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Olga Phoenix

I’d love to be your personal guide to living healthy and content while thriving in a trauma-related field!

      Seven years ago, I was training new domestic violence advocates on the topic of “Domestic Violence and Children Who Witness It.” In the middle of my training, I called for an emergency break and asked my training partner to continue without me. I ran outside, nauseated, covered in cold sweat, my heart exploding out of my chest. I was experiencing a full blown panic attack as a result of the material I was presenting. Back then, it didn’t occur to me to connect my adverse reaction to the fact that I witnessed my father murdering my mother as a child.

After that panic attack incident, my family and friends urged me to leave the field, concerned about my mental and physical health, my nightmares, my growing isolation and withdrawal, and my lack of life outside of work. I stayed because I felt that I had to stay no matter what –for my mom. I felt like I owed her that, to be working towards the prevention of domestic violence. Seven year ago, I thought that I was a Wonder Woman and my past did not define me.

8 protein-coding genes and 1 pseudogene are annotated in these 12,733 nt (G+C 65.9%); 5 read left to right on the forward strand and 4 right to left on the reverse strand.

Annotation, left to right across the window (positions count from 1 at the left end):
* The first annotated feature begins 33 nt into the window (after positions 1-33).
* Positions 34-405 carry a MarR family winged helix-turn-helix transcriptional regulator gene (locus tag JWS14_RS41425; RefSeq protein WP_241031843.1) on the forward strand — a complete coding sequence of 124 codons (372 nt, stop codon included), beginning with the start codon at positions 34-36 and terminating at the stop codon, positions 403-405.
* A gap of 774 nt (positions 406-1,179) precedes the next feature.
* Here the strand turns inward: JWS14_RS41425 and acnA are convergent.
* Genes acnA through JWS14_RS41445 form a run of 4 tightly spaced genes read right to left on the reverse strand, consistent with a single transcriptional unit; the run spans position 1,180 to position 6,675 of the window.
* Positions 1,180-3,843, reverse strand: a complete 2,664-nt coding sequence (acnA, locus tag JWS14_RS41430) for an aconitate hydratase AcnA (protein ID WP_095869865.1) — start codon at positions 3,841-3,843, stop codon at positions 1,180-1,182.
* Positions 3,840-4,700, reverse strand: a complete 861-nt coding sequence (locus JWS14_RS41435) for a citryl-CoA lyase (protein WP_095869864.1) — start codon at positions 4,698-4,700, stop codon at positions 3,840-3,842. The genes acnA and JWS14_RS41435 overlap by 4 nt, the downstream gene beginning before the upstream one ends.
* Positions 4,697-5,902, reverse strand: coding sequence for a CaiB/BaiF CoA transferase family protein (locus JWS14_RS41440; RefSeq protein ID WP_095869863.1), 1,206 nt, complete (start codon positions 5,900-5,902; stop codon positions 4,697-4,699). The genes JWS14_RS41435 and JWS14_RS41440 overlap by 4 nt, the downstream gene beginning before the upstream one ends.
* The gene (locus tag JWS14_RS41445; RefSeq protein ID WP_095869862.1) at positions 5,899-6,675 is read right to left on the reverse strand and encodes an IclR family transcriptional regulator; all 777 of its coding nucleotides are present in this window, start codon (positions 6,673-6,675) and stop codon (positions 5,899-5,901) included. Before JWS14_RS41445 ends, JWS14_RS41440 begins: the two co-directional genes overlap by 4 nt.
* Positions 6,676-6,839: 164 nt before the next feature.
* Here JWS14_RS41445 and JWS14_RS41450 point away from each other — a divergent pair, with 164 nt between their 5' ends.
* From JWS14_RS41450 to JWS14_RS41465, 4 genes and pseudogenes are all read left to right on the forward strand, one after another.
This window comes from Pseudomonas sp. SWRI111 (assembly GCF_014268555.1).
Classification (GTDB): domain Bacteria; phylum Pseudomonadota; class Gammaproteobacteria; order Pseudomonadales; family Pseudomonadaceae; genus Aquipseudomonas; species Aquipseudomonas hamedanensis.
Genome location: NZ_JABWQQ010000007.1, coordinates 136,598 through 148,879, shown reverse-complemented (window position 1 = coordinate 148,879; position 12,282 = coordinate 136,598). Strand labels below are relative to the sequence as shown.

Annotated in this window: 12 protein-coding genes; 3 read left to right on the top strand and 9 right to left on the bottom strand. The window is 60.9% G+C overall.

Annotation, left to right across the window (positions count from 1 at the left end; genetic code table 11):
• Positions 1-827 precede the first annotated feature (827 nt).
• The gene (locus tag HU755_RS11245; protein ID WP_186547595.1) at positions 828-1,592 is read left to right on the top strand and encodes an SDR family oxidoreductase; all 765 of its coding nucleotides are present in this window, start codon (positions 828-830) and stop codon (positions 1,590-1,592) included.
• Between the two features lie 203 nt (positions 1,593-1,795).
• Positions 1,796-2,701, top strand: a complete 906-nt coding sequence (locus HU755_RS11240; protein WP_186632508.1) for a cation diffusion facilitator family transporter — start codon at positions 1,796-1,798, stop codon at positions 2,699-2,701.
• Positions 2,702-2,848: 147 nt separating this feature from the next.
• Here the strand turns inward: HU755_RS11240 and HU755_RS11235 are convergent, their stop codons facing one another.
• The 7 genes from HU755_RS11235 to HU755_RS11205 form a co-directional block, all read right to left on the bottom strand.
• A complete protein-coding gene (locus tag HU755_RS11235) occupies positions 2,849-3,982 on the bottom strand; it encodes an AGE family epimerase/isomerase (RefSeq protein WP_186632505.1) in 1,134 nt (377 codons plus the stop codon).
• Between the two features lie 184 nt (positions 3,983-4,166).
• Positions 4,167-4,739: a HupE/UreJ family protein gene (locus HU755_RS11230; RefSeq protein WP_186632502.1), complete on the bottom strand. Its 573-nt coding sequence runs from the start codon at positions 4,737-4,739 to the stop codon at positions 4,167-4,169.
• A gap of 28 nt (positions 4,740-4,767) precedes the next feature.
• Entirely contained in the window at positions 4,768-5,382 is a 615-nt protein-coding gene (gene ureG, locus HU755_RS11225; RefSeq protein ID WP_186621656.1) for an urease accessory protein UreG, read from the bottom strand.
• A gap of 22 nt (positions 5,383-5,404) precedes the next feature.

Most of us, trauma professionals, love our jobs. We are often individuals who want to change the world, to eliminate human suffering, to make a difference in the lives of other people. And in our jobs, we can do it all! We are the Wonder Women and Wonder Men who create social change daily. We are also people who have real troubles with taking care of ourselves, who feel guilty about taking vacations, who only take a break when we are really sick, who expect perfection of ourselves. The results are tragic, really. We lose committed, dedicated, and deeply caring trauma professionals to vicarious trauma, compassion fatigue, and burnout.

Like me, you may have wondered: How do I prevent vicarious trauma, compassion fatigue, and burnout from creeping into my life? How do I do this all as a trauma professional, often overworked, underpaid, emotionally, and physically drained? Fortunately, vicarious trauma is preventable and we can learn to create a life balance and enjoy a productive, full, and cherished life free of vicarious trauma.I’d love to be your personal guide to living healthy and content while thriving in a trauma-related field!

Welcome to the 1st day of your new life!

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